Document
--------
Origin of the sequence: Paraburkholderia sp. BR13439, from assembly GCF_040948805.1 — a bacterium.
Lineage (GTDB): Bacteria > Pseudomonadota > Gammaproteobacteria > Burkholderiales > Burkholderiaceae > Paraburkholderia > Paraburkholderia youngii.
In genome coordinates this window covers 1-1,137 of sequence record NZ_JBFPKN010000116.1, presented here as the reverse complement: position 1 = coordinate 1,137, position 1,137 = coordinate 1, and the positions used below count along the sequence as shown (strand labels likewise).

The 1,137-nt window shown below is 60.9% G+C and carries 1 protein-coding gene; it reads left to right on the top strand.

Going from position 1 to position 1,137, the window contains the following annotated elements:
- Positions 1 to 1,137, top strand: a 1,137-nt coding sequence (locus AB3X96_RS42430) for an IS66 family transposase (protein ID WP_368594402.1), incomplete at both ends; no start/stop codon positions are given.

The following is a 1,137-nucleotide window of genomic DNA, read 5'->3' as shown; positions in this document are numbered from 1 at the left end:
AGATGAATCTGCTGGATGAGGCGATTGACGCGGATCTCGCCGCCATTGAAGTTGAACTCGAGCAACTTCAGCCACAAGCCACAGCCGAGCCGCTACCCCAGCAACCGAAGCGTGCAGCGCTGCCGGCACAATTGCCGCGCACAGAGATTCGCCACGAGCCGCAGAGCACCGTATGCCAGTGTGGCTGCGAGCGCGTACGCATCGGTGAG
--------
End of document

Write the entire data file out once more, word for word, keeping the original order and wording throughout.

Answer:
Origin of the sequence: Paraburkholderia sp. BR13439, from assembly GCF_040948805.1 — a bacterium.
Lineage (GTDB): Bacteria > Pseudomonadota > Gammaproteobacteria > Burkholderiales > Burkholderiaceae > Paraburkholderia > Paraburkholderia youngii.
In genome coordinates this window covers 1-1,137 of sequence record NZ_JBFPKN010000116.1, presented here as the reverse complement: position 1 = coordinate 1,137, position 1,137 = coordinate 1, and the positions used below count along the sequence as shown (strand labels likewise).

The 1,137-nt window shown below is 60.9% G+C and carries 1 protein-coding gene; it reads left to right on the top strand.

Going from position 1 to position 1,137, the window contains the following annotated elements:
- Positions 1 to 1,137, top strand: a 1,137-nt coding sequence (locus AB3X96_RS42430) for an IS66 family transposase (protein ID WP_368594402.1), incomplete at both ends; no start/stop codon positions are given.

The following is a 1,137-nucleotide window of genomic DNA, read 5'->3' as shown; positions in this document are numbered from 1 at the left end:
AGATGAATCTGCTGGATGAGGCGATTGACGCGGATCTCGCCGCCATTGAAGTTGAACTCGAGCAACTTCAGCCACAAGCCACAGCCGAGCCGCTACCCCAGCAACCGAAGCGTGCAGCGCTGCCGGCACAATTGCCGCGCACAGAGATTCGCCACGAGCCGCAGAGCACCGTATGCCAGTGTGGCTGCGAGCGCGTACGCATCGGTGAG